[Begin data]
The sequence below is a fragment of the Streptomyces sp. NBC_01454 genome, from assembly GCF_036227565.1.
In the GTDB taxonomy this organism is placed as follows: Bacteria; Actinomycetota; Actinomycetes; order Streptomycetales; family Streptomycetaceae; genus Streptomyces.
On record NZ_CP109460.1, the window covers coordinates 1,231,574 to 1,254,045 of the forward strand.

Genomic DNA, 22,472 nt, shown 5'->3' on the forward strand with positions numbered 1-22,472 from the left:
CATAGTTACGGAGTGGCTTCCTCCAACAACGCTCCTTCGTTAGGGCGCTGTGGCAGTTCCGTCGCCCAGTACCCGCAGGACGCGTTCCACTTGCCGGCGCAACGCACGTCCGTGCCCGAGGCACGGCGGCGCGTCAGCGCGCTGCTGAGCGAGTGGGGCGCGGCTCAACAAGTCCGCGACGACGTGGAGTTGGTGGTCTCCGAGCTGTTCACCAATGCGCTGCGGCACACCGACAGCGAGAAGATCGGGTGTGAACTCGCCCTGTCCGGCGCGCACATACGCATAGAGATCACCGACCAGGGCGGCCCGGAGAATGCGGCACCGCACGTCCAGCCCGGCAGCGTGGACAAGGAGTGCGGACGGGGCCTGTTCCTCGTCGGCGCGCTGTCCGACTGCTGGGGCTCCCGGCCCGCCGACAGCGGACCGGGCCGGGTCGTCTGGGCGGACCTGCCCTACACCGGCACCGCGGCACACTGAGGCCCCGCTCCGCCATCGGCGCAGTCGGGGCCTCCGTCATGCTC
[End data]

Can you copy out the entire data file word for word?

The sequence below is a fragment of the Streptomyces sp. NBC_01454 genome, from assembly GCF_036227565.1.
In the GTDB taxonomy this organism is placed as follows: Bacteria; Actinomycetota; Actinomycetes; order Streptomycetales; family Streptomycetaceae; genus Streptomyces.
On record NZ_CP109460.1, the window covers coordinates 1,231,574 to 1,254,045 of the forward strand.

Genomic DNA, 22,472 nt, shown 5'->3' on the forward strand with positions numbered 1-22,472 from the left:
CATAGTTACGGAGTGGCTTCCTCCAACAACGCTCCTTCGTTAGGGCGCTGTGGCAGTTCCGTCGCCCAGTACCCGCAGGACGCGTTCCACTTGCCGGCGCAACGCACGTCCGTGCCCGAGGCACGGCGGCGCGTCAGCGCGCTGCTGAGCGAGTGGGGCGCGGCTCAACAAGTCCGCGACGACGTGGAGTTGGTGGTCTCCGAGCTGTTCACCAATGCGCTGCGGCACACCGACAGCGAGAAGATCGGGTGTGAACTCGCCCTGTCCGGCGCGCACATACGCATAGAGATCACCGACCAGGGCGGCCCGGAGAATGCGGCACCGCACGTCCAGCCCGGCAGCGTGGACAAGGAGTGCGGACGGGGCCTGTTCCTCGTCGGCGCGCTGTCCGACTGCTGGGGCTCCCGGCCCGCCGACAGCGGACCGGGCCGGGTCGTCTGGGCGGACCTGCCCTACACCGGCACCGCGGCACACTGAGGCCCCGCTCCGCCATCGGCGCAGTCGGGGCCTCCGTCATGCTC